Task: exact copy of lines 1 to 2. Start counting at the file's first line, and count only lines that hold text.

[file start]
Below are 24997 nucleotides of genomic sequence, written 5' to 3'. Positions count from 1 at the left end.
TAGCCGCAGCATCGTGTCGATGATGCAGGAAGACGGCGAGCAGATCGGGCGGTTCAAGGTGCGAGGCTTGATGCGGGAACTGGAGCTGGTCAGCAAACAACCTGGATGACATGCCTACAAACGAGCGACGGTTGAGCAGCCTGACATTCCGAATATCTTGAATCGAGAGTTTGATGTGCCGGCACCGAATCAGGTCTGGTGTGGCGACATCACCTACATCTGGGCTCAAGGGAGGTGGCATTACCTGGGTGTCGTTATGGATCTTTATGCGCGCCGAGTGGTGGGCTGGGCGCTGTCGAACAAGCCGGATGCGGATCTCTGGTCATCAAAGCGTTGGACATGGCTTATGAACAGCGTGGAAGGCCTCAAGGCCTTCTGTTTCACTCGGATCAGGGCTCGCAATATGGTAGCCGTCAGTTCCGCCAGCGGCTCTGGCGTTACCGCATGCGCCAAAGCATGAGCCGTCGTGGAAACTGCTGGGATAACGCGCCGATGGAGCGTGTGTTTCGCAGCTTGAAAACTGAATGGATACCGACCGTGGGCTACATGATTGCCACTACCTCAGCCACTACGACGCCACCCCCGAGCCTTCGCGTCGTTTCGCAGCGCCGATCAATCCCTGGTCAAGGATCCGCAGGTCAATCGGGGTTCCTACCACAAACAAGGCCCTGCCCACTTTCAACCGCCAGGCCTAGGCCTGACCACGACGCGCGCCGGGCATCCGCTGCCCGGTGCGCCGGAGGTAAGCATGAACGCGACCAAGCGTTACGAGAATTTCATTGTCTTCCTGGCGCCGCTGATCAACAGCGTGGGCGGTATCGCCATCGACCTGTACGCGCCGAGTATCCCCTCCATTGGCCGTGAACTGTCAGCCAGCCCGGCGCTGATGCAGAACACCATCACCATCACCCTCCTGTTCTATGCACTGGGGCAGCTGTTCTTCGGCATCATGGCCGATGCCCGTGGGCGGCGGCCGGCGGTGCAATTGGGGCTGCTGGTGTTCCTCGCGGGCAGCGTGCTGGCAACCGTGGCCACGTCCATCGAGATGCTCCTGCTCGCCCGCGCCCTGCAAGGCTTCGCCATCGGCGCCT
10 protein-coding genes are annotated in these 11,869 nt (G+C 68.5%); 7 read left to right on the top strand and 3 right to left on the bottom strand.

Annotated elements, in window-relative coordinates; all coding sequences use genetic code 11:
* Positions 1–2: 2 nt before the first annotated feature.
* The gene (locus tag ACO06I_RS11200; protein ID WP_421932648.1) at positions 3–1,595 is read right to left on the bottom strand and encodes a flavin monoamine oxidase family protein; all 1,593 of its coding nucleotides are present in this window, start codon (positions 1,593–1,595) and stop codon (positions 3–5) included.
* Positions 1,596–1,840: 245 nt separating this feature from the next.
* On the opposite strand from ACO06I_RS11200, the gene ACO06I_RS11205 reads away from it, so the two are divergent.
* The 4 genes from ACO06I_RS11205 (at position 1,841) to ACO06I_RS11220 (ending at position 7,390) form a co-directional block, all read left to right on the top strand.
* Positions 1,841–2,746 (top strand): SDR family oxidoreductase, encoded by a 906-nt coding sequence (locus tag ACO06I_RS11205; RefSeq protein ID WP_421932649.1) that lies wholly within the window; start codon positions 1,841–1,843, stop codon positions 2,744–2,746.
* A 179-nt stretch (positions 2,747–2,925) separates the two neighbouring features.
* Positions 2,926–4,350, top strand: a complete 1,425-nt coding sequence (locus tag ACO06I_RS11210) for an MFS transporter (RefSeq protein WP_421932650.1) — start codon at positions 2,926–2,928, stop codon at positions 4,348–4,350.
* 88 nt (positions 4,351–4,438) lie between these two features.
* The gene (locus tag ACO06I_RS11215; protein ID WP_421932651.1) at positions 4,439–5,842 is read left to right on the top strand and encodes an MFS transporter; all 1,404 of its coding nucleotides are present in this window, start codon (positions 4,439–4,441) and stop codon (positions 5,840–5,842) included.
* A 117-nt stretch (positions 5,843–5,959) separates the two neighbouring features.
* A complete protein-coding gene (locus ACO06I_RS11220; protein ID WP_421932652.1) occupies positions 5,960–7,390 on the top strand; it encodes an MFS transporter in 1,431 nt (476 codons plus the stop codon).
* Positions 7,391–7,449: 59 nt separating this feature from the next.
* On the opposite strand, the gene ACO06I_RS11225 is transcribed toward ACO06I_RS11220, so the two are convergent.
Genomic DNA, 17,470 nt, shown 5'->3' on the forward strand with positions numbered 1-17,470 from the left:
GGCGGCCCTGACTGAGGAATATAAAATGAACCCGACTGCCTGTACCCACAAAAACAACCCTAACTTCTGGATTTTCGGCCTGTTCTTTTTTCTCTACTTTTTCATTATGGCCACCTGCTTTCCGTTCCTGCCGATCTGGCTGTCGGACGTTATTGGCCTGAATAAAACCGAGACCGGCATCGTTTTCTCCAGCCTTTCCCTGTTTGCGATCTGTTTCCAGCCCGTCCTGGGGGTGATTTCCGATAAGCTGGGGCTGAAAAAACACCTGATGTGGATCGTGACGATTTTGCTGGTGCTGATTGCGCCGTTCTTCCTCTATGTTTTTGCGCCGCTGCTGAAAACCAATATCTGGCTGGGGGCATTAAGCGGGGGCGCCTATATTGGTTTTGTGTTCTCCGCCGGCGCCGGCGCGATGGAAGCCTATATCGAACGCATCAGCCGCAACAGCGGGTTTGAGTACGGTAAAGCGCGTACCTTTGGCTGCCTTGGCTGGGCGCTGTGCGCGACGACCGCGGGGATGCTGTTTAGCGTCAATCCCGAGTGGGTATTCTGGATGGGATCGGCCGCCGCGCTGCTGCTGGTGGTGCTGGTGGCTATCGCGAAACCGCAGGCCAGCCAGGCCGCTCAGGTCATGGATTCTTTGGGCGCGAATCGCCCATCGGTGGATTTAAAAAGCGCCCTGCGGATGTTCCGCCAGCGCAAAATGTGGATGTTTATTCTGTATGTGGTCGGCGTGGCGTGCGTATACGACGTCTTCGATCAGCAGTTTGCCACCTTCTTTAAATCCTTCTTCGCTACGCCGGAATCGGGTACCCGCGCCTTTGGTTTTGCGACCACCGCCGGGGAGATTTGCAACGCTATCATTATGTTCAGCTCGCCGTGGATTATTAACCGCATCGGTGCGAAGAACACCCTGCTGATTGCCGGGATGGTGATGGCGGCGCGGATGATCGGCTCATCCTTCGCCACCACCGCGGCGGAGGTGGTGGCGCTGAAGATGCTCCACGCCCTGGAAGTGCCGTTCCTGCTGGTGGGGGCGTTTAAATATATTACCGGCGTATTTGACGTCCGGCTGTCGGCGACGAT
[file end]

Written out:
Below are 24997 nucleotides of genomic sequence, written 5' to 3'. Positions count from 1 at the left end.
TAGCCGCAGCATCGTGTCGATGATGCAGGAAGACGGCGAGCAGATCGGGCGGTTCAAGGTGCGAGGCTTGATGCGGGAACTGGAGCTGGTCAGCAAACAACCTGGATGACATGCCTACAAACGAGCGACGGTTGAGCAGCCTGACATTCCGAATATCTTGAATCGAGAGTTTGATGTGCCGGCACCGAATCAGGTCTGGTGTGGCGACATCACCTACATCTGGGCTCAAGGGAGGTGGCATTACCTGGGTGTCGTTATGGATCTTTATGCGCGCCGAGTGGTGGGCTGGGCGCTGTCGAACAAGCCGGATGCGGATCTCTGGTCATCAAAGCGTTGGACATGGCTTATGAACAGCGTGGAAGGCCTCAAGGCCTTCTGTTTCACTCGGATCAGGGCTCGCAATATGGTAGCCGTCAGTTCCGCCAGCGGCTCTGGCGTTACCGCATGCGCCAAAGCATGAGCCGTCGTGGAAACTGCTGGGATAACGCGCCGATGGAGCGTGTGTTTCGCAGCTTGAAAACTGAATGGATACCGACCGTGGGCTACATGATTGCCACTACCTCAGCCACTACGACGCCACCCCCGAGCCTTCGCGTCGTTTCGCAGCGCCGATCAATCCCTGGTCAAGGATCCGCAGGTCAATCGGGGTTCCTACCACAAACAAGGCCCTGCCCACTTTCAACCGCCAGGCCTAGGCCTGACCACGACGCGCGCCGGGCATCCGCTGCCCGGTGCGCCGGAGGTAAGCATGAACGCGACCAAGCGTTACGAGAATTTCATTGTCTTCCTGGCGCCGCTGATCAACAGCGTGGGCGGTATCGCCATCGACCTGTACGCGCCGAGTATCCCCTCCATTGGCCGTGAACTGTCAGCCAGCCCGGCGCTGATGCAGAACACCATCACCATCACCCTCCTGTTCTATGCACTGGGGCAGCTGTTCTTCGGCATCATGGCCGATGCCCGTGGGCGGCGGCCGGCGGTGCAATTGGGGCTGCTGGTGTTCCTCGCGGGCAGCGTGCTGGCAACCGTGGCCACGTCCATCGAGATGCTCCTGCTCGCCCGCGCCCTGCAAGGCTTCGCCATCGGCGCCT